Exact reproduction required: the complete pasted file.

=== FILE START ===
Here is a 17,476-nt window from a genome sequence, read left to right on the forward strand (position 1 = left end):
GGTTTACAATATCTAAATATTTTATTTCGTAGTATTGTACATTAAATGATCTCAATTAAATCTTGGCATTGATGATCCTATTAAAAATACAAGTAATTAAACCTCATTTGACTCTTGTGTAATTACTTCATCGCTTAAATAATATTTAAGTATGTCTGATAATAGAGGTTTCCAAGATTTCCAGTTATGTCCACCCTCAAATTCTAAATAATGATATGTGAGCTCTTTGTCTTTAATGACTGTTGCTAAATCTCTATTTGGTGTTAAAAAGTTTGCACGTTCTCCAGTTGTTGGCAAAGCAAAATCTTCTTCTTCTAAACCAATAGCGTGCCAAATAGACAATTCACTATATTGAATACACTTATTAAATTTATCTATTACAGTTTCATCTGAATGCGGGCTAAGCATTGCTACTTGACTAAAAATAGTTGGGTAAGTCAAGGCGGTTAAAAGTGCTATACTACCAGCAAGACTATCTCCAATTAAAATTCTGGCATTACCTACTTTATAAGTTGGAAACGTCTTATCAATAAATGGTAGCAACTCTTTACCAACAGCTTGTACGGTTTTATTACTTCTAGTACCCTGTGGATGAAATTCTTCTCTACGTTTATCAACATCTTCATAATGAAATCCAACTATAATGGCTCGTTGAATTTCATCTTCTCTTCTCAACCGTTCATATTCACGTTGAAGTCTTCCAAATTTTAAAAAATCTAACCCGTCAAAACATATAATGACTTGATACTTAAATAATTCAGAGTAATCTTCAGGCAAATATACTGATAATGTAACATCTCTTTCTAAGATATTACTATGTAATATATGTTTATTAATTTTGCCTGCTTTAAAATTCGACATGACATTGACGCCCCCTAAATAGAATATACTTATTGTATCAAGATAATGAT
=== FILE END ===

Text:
Here is a 17,476-nt window from a genome sequence, read left to right on the forward strand (position 1 = left end):
GGTTTACAATATCTAAATATTTTATTTCGTAGTATTGTACATTAAATGATCTCAATTAAATCTTGGCATTGATGATCCTATTAAAAATACAAGTAATTAAACCTCATTTGACTCTTGTGTAATTACTTCATCGCTTAAATAATATTTAAGTATGTCTGATAATAGAGGTTTCCAAGATTTCCAGTTATGTCCACCCTCAAATTCTAAATAATGATATGTGAGCTCTTTGTCTTTAATGACTGTTGCTAAATCTCTATTTGGTGTTAAAAAGTTTGCACGTTCTCCAGTTGTTGGCAAAGCAAAATCTTCTTCTTCTAAACCAATAGCGTGCCAAATAGACAATTCACTATATTGAATACACTTATTAAATTTATCTATTACAGTTTCATCTGAATGCGGGCTAAGCATTGCTACTTGACTAAAAATAGTTGGGTAAGTCAAGGCGGTTAAAAGTGCTATACTACCAGCAAGACTATCTCCAATTAAAATTCTGGCATTACCTACTTTATAAGTTGGAAACGTCTTATCAATAAATGGTAGCAACTCTTTACCAACAGCTTGTACGGTTTTATTACTTCTAGTACCCTGTGGATGAAATTCTTCTCTACGTTTATCAACATCTTCATAATGAAATCCAACTATAATGGCTCGTTGAATTTCATCTTCTCTTCTCAACCGTTCATATTCACGTTGAAGTCTTCCAAATTTTAAAAAATCTAACCCGTCAAAACATATAATGACTTGATACTTAAATAATTCAGAGTAATCTTCAGGCAAATATACTGATAATGTAACATCTCTTTCTAAGATATTACTATGTAATATATGTTTATTAATTTTGCCTGCTTTAAAATTCGACATGACATTGACGCCCCCTAAATAGAATATACTTATTGTATCAAGATAATGAT